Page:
There's no good reason for time zones here; the sun rises and sets so slowly that deviations on the order of Earth hours are trivial, so you don't get the "Beijing time or Xinjiang time" problem that occurs when you try that on our planet! At the same time, though, the thought of the entire world going on the same schedule boggles the mind; then everything completely shuts down everywhere and starts back up! A more realistic approach is a sort of "shift" idea; you'd have something like four shifts staggered throughout the day, so nothing really stops. Instead the stopping happens in a sort of eight-day week; presumably the last day of the week is when it happens (staggered to the first day for those providing services on that last day, of course). (Hurray for the three-day resting 7-0-1 period spanning two weeks!)

There is however a good reason for "date zones": of course they are not really dates, but Earthlings can think of them that way, especially those living in the Arctic and Antarctic circles. I would see them as proceeding in intervals of biosciadays: your date zone theoretically goes from -40 to +40, depending on when the sunrise and sunset happen for you (at some reference meridian, of course, they happen at 00). If you go across the planet, the time zone remains the same, but instead of sunrise happening on even days and sunset on odds (or vice versa), sunrise happens on odd days and sunset on evens (or vice versa).

Okay, this terminology is getting too confusing and Earth-biased and I have got to fix it somehow. I'd use "nychthemeron" for the ~220-Earth-day period, and "day" and "night" only for those halves. "Cycle" could mean the 1.1-Earth-day period instead. (Yes, in technical literature, to avoid the ambiguity inherent in the word "day", English borrows the Ancient Greek νυχθήμερον instead of resorting to its Germanic heritage - presumably because the components of the Dutch etmaal are entirely obsolete with those meanings in English today.)
Top
Oschkar
Posted: Dec 20 2017, 05:37 AM


Dozens Disciple


Group: Members
Posts: 575
Member No.: 623
Joined: 19-November 11



QUOTE (Double sharp @ Dec 15 2017, 10:05 AM)
Still wondering what 512 ends up as, on the assumption that it ended up similarly to the reconstruction of the Germanic and Balto-Slavic decimal word as *tusdḱomti given on Wikipedia.)

I’ll first normalize this to *túh₂sdḱomtih₂. I don’t believe that there ever was a *dḱomt in this word (the Germanic, Slavic and Baltic evidence all point toward a feminine active participle *tuh₂séntih₂ ~ *tuh₂sn̥tyéh₂s), but I’ll play along with it to see what comes out of it.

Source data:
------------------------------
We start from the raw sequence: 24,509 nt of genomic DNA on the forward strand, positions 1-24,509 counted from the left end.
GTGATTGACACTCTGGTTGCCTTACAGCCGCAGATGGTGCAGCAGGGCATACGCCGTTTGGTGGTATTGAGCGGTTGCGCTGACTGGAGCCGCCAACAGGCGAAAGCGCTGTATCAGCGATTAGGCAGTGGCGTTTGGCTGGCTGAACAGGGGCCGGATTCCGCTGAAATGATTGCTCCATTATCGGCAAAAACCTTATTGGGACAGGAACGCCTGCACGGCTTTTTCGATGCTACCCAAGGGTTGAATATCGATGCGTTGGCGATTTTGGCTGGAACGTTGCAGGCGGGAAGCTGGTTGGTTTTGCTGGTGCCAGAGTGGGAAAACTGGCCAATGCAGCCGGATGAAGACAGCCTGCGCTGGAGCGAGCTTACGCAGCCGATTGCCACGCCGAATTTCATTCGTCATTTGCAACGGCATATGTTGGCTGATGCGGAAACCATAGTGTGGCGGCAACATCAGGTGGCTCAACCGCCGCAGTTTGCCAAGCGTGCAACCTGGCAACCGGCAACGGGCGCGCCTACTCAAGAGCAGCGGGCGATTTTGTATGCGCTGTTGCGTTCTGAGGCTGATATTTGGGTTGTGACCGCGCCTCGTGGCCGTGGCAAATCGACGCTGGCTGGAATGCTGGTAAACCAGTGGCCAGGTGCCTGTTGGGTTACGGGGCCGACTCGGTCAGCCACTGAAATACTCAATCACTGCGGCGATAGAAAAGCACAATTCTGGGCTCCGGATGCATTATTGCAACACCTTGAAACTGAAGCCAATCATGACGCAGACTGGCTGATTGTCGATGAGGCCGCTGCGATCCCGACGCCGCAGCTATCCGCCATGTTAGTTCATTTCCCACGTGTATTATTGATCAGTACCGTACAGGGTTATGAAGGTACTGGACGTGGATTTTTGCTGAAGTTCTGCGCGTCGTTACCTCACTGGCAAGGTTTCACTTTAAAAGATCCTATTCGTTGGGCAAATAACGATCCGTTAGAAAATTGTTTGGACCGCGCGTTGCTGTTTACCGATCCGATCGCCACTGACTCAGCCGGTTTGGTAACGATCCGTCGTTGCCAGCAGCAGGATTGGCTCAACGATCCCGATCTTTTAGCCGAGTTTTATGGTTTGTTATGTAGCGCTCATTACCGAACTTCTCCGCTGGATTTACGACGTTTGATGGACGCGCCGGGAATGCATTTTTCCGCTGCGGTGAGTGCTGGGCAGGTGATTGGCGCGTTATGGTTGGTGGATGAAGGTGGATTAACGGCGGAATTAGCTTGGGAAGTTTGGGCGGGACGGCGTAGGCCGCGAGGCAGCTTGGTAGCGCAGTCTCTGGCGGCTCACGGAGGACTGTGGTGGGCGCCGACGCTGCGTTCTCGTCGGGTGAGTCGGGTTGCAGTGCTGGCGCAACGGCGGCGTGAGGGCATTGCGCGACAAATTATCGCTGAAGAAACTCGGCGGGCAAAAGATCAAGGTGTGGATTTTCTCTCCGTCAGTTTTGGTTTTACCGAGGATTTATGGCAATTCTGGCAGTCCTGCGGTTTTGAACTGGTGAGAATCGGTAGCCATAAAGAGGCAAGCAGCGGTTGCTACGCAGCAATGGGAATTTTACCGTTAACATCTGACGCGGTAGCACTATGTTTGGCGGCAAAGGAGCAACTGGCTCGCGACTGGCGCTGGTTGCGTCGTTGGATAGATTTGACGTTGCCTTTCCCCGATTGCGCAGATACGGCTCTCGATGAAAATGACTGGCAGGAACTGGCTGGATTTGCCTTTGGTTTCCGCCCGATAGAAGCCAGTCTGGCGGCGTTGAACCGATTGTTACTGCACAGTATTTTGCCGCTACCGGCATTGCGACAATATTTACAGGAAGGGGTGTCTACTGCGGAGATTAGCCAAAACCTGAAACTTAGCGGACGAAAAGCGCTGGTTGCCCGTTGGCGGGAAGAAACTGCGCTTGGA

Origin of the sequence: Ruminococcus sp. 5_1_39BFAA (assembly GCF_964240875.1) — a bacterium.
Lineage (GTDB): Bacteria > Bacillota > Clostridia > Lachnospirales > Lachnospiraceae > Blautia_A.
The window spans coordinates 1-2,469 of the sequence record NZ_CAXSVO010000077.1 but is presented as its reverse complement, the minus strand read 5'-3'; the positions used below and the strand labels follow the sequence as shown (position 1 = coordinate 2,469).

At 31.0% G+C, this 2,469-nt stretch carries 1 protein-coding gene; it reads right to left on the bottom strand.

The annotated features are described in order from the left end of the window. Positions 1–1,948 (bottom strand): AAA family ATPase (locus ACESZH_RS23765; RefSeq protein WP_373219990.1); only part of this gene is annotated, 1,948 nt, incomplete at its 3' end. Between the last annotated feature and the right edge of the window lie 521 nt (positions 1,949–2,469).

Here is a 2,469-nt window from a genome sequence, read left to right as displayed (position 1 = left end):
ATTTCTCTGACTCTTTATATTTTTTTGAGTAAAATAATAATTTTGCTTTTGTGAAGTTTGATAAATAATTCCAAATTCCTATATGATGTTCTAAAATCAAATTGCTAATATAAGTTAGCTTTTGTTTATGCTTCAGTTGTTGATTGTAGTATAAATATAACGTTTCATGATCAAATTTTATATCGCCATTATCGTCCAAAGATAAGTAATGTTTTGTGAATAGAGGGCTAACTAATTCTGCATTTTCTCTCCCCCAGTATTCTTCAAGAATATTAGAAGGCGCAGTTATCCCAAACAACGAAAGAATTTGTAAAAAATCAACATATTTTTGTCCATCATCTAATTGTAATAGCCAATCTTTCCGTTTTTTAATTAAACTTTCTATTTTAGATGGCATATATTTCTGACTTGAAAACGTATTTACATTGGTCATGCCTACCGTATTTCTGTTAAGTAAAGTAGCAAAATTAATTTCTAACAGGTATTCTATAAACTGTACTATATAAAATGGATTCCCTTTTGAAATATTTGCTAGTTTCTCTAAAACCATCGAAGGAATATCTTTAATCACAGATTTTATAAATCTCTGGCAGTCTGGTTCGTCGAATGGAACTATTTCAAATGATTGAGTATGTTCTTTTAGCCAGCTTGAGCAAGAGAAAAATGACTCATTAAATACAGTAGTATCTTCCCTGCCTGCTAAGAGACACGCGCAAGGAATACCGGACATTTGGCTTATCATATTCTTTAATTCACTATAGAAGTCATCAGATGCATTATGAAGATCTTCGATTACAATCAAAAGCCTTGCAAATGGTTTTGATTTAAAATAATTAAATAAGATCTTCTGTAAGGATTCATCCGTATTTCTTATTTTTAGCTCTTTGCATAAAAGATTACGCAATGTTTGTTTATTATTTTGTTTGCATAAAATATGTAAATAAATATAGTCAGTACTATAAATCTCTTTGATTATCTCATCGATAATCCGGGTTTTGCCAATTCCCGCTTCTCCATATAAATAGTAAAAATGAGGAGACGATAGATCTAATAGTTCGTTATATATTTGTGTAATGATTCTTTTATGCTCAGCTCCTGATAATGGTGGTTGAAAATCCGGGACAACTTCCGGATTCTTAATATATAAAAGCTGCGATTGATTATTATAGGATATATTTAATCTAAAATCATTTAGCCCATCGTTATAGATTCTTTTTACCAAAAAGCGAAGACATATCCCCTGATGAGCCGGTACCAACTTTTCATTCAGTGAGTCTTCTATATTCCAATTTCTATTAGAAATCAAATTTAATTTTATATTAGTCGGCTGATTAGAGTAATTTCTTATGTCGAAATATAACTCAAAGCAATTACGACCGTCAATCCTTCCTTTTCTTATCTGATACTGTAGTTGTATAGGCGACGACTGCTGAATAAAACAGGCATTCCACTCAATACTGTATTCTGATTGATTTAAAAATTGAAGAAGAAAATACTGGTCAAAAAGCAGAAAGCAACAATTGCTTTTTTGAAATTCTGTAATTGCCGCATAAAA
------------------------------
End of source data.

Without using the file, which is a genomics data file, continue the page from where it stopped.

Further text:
PIE *túh₂s-h₃ḱtōw-ih₂ > PGmc *þūhstōwī > OE þūstēow > ModE thoustew /ˈθaʊstjuː/
Top
Double sharp
Posted: Dec 20 2017, 08:49 AM


Dozens Disciple


Group: Members
Posts: 1,401
Member No.: 1,150
Joined: 19-September 15



{8}

Wonderful. So eight eights make a thaured and eight thaureds make a thoustew. (What does this construction give us in dozenal and tetradecimal, BTW?)

I'm not sure I believe this etymology either, but in such cases I'm willing to take practically anything to preserve distinctiveness. Because if such a word doesn't come from the base, then it probably won't come out any different, and we crash another space probe.

This even shows up in how I deal with the first octade in your scheme. I'm not happy with letting "11" and "12" be read as "eleven" and "twelve" at all, and "13, 14, 15, 16, 17" as "thireight, foureight, fiveight, sixeight, seveneight" read rather close to "30, 40, 50, 60, 70" as "thraight, foraight, fivaight, sixaight, sevenaight". In order to stop people arguing over whether some dearly departed rich relative meant to write an "a" or an "e" there, and because even stressing them differently ("fouréight" vs "fóraight") doesn't help us for "thireight" (never mind that contrastive stress while counting will produce "thíreight, fóureight, fíveight, síxeight, séveneight" anyway), I suspect that octal English might go for the route of regularising the teens to "eight-one, eight-two, eight-three, eight-four, eight-five, eight-six, eight-seven". Perhaps "nine" and "ten", or rather the roots that led to them, could be posited to have existed as roots and have been preserved in languages whenever the otherwise resulting constructions end up in confusion.